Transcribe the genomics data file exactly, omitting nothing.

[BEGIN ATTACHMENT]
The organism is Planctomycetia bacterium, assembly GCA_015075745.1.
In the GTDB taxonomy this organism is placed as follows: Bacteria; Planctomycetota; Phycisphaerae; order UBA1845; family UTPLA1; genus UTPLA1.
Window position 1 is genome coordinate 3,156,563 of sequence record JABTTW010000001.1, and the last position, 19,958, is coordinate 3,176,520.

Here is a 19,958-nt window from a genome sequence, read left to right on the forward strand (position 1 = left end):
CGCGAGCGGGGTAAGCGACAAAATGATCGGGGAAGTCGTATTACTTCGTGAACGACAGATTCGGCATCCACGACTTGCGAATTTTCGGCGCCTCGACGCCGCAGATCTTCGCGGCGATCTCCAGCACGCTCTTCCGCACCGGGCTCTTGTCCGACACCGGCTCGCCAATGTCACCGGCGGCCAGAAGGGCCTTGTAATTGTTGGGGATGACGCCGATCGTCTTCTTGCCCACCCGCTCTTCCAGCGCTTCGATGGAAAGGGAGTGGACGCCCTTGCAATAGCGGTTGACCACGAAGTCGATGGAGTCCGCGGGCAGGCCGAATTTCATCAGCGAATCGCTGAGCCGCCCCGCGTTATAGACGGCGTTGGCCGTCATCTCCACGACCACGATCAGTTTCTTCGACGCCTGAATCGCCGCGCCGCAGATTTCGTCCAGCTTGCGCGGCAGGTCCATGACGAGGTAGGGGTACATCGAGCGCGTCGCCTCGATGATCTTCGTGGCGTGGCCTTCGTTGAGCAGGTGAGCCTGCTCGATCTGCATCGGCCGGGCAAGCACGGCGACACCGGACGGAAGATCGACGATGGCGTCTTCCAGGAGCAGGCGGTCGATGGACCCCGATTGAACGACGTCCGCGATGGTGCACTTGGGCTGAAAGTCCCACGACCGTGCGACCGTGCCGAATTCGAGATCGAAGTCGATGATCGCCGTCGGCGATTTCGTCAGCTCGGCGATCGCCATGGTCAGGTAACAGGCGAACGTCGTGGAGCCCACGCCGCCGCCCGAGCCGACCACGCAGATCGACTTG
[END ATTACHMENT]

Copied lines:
The organism is Planctomycetia bacterium, assembly GCA_015075745.1.
In the GTDB taxonomy this organism is placed as follows: Bacteria; Planctomycetota; Phycisphaerae; order UBA1845; family UTPLA1; genus UTPLA1.
Window position 1 is genome coordinate 3,156,563 of sequence record JABTTW010000001.1, and the last position, 19,958, is coordinate 3,176,520.

Here is a 19,958-nt window from a genome sequence, read left to right on the forward strand (position 1 = left end):
CGCGAGCGGGGTAAGCGACAAAATGATCGGGGAAGTCGTATTACTTCGTGAACGACAGATTCGGCATCCACGACTTGCGAATTTTCGGCGCCTCGACGCCGCAGATCTTCGCGGCGATCTCCAGCACGCTCTTCCGCACCGGGCTCTTGTCCGACACCGGCTCGCCAATGTCACCGGCGGCCAGAAGGGCCTTGTAATTGTTGGGGATGACGCCGATCGTCTTCTTGCCCACCCGCTCTTCCAGCGCTTCGATGGAAAGGGAGTGGACGCCCTTGCAATAGCGGTTGACCACGAAGTCGATGGAGTCCGCGGGCAGGCCGAATTTCATCAGCGAATCGCTGAGCCGCCCCGCGTTATAGACGGCGTTGGCCGTCATCTCCACGACCACGATCAGTTTCTTCGACGCCTGAATCGCCGCGCCGCAGATTTCGTCCAGCTTGCGCGGCAGGTCCATGACGAGGTAGGGGTACATCGAGCGCGTCGCCTCGATGATCTTCGTGGCGTGGCCTTCGTTGAGCAGGTGAGCCTGCTCGATCTGCATCGGCCGGGCAAGCACGGCGACACCGGACGGAAGATCGACGATGGCGTCTTCCAGGAGCAGGCGGTCGATGGACCCCGATTGAACGACGTCCGCGATGGTGCACTTGGGCTGAAAGTCCCACGACCGTGCGACCGTGCCGAATTCGAGATCGAAGTCGATGATCGCCGTCGGCGATTTCGTCAGCTCGGCGATCGCCATGGTCAGGTAACAGGCGAACGTCGTGGAGCCCACGCCGCCGCCCGAGCCGACCACGCAGATCGACTTG